Updated July 2014
- Rooftop solar power can meet up to 30% of a software company or BPO’s electricity requirements in India
- If your IT/ITES enterprise consumes a lot of diesel for power generation, rooftop solar can abate up to 20% of your diesel bills, subject to timing of load shedding
- 100 SF of shade-free rooftop space can provide 4 kWh of solar power per day, on average
When it comes to energy consumption, software companies and BPOs differ from other sectors, such as many factories, by depending on electricity for most of their operations and have little need for heat energy. Many of them are also 24/7 operations with continuous electric loads and spiralling diesel bills. This makes them ideal candidates for rooftop solar power but there are also several constraints in using solar power; both will be discussed in detail below.
- Energy security – Rooftop solar plants can deliver power during load-shedding, ensuring that critical loads are always running
- Not all solar plant configurations can deliver power during load-shedding. More details here
- Cost-effective – Rooftop solar power has a levelised cost of Rs. 4.5-5/kWh (or less), considerably lower than diesel power cost at Rs. 18/kWh (or more). Additionally, your energy cost is now fixed for the next 25 years, unlike diesel power which keeps increasing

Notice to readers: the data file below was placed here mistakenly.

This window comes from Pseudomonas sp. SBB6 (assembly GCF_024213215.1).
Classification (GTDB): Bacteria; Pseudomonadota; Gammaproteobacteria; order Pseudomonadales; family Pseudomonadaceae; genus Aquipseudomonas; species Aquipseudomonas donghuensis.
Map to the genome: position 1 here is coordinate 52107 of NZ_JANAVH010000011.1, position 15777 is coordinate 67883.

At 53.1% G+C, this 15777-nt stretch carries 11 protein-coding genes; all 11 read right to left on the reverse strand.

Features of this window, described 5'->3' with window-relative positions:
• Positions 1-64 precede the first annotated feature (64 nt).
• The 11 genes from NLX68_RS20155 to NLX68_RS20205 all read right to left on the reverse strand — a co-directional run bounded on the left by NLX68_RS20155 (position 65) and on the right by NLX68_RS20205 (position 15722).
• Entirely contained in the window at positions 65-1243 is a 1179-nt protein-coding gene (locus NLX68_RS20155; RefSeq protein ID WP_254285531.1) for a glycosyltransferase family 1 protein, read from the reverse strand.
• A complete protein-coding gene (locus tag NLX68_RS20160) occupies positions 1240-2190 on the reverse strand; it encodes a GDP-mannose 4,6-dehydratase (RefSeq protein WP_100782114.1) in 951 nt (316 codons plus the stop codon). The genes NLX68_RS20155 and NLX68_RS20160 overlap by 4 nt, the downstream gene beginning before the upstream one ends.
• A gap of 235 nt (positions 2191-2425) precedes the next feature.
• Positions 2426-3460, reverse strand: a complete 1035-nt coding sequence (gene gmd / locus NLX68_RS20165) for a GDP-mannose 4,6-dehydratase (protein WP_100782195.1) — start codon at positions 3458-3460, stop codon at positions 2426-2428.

- Reliable – A solar power plant has no moving parts, ensuring reliable power over 25 years
- Minimal maintenance – A solar plant requires very little maintenance from the energy consumer
- Flexible configurations – Solar panels can be installed on different kinds of roofs, including covered parking areas, as long as the structure can bear the weight of the panels. They are also highly scalable, with rooftop plants ranging in capacity from less than 1 kW to more than 1 MW
- Rooftop space – One of the prominent constraints faced when installing a rooftop solar plant, particularly in India, is lack of sufficient shade-free rooftop space. Roof requirements are discussed in detail here; a rule of thumb is that you will need about 100 SF of shade-free roof area for 1 kW of solar panels. Insufficient roof area will mean that the capacity of the solar plant on your roof may be sufficient to meet only part of your electrical load
- Infirm power – Solar power is dependent on the sun shining, and output varies depending on meteorological conditions e.g., passing clouds can temporarily reduce the solar plant’s output. Therefore solar power for critical loads has to be used in conjunction with another source of power, such as grid power
- Daylight power – Solar power is only available when the sun shines. Therefore night time applications will require other sources of power, or power from batteries charged through solar
- Load-shedding timings – If your enterprise experiences load shedding primarily at night, solar power may not help in reducing your diesel consumption as it is available only during the day
- Inverter weight – The DC power output from the solar panels needs to be converted to AC via an inverter which can be very heavy: a 100 kW inverter will weigh about 1,000 Kgs but occupy only a few square feet of space. If the construction cannot support this weight the inverter may need to be placed on the ground floor, with appropriate cables chosen to compensate for energy loss